When books mirror life
I have a childhood friend, living far away now, who swears she knows what’s going on in my life from my newest book. She is certainly right where Blueprints is concerned. During the early months of the writing, in real life I was gutting and redoing the bathroom off my bedroom – totally fitting when the main characters of the book specialize in gut-and-redos.
Did one bring the other about? Not really. My husband and I were planning on redoing our bathroom, and the timing just matched. Not that I minded. Not that I mightn’t have even given it a push. When I’m in writing mode, which is a round-the-clock thing, overlap is good.
I’ve done it before. In anticipation of writing Lake News, which was set in a fictitious town in New Hampshire’s Lakes Region, I spent several days with a realtor looking at homes there. My husband and I were in the market for a vacation place, and what better tactic than to kill two birds with one stone? Besides, if you want the lowdown on an area for a book, you won’t find a better resource than a realtor.
We did find our house, and I did write Lake News, which subsequently became the name of our boat. One of my sons commented that first summer that the book had better do well or the boat was a dud.
If that warning applies now, Blueprints will succeed. We love our bathroom. It is spacious and soothing and new. That’s it in the picture above, and you haven’t even seen the soaking tub or the shower! There’s a spa-like something to the room that relaxes us every single day.
Not that it was easy to build. Not that there weren’t glitches and plan changes and times when my husband and I looked at each other and wondered what in the hell we’d been thinking, taking on a project like this. Believe me, I sweated out much of it at the same time that I was sweating out the plot of Blueprints.
Books are intimate things. So are bathrooms, and the one in question is en suite. It was built 27 years ago, when we built the house, and we wanted now to strip it down to the studs. Between the architect, the builder, the interior designer, and our own gluttony, by the time we had final plans in hand, we were stripping and reconfiguring four adjoining closets as well.
Now, I picked my contractor with care, and his crew were honest and clean. But I didn’t want strange men walking into my bedroom at six every morning, which was when they arrived. So my husband and I emptied out those four closets and the bedroom and moved upstairs for four months – four months, for a project that I was promised, promised would take only six weeks.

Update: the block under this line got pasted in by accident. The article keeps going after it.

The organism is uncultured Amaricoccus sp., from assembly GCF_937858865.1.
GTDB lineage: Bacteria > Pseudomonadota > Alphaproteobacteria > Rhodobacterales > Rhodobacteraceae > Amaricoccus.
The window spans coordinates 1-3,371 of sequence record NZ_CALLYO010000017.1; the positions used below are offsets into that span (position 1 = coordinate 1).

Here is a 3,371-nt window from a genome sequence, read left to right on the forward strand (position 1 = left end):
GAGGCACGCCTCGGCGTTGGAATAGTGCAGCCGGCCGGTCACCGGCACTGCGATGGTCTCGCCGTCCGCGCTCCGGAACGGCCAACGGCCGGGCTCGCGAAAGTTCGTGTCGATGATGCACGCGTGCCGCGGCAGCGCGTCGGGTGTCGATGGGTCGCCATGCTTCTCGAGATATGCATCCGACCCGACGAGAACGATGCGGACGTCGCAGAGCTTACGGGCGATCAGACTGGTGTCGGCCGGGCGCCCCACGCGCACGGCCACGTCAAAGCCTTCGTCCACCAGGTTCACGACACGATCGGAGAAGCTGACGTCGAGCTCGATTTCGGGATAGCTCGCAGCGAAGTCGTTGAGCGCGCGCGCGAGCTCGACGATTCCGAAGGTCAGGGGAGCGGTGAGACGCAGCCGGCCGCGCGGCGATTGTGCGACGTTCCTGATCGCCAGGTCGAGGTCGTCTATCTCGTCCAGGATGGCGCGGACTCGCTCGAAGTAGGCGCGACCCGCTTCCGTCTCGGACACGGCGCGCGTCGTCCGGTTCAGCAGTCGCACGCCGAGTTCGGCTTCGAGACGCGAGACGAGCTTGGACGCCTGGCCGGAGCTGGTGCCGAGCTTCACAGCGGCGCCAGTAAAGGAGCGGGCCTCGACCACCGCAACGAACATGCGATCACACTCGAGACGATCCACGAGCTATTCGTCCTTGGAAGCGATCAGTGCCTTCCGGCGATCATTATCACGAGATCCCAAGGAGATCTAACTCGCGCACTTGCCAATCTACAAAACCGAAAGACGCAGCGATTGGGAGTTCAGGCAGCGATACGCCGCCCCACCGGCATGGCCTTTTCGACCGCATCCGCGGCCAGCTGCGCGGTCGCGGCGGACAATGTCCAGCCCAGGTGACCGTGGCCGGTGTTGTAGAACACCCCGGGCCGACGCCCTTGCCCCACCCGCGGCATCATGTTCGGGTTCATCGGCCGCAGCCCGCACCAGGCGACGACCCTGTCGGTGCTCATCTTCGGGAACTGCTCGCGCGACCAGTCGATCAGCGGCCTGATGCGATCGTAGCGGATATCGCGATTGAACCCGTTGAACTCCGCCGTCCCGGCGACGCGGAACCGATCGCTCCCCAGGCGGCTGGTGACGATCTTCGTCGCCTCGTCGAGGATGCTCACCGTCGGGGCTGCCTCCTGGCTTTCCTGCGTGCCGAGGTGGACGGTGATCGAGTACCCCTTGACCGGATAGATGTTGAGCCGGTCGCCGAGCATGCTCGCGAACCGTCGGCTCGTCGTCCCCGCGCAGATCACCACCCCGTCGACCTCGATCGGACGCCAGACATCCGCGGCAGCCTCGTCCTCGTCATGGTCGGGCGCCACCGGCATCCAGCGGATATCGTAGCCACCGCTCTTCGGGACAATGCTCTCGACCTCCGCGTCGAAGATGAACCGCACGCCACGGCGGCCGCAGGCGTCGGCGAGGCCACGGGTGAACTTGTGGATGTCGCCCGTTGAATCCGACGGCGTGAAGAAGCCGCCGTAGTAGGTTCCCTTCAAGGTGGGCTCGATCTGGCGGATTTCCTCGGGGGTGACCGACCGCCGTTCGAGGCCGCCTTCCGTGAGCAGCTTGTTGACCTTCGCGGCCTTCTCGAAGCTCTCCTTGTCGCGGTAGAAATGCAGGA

Okay. There were unexpected glitches. Aren’t there always? Blueprints only go so far. There was the window by the tub that wasn’t up to current code and had to be custom-ordered because the original size was no longer being made. We lost two weeks right there – couldn’t move ahead until the town building inspectors initialed our building permit, which they wouldn’t do until the up-to-code window was installed. There was the pocket door that suddenly needed more space, the heating vents that, ooops, were too deep to function and needed redesign, the wall of mirrors that needed last-minute reconfiguring to avoid breaking. There was the cabinet that arrived without sidebars, and the marble that was cracked during installation. Oh, and did I mention the alarm system that had to be moved by a company that didn’t feel any urgency at all? And through it all there were endless tiny decisions for yours truly to make, like whether the shower door should go all the way to the ceiling or stop eight inches below, which way the medicine chests should open, how long the towel racks should be and where they should be mounted, which light switch should connect to which light.
I swear, writing a book is easier. That said, did the men at work in my house know that I was making notes on what they did and how they did it for the sake of Blueprints? I’m sure they did. I’m also sure that they were flattered. Men usually are. I used to have a dentist who, each and every visit, asked me when I would write a book with a dentist-hero.
Blueprints has construction-heroes. But they’re women. They’re strong and able and honest. And they’re too busy making sure their work is top notch to be wondering how I’ll portray them. I so admire confident, determined, self-deprecating women. You, too?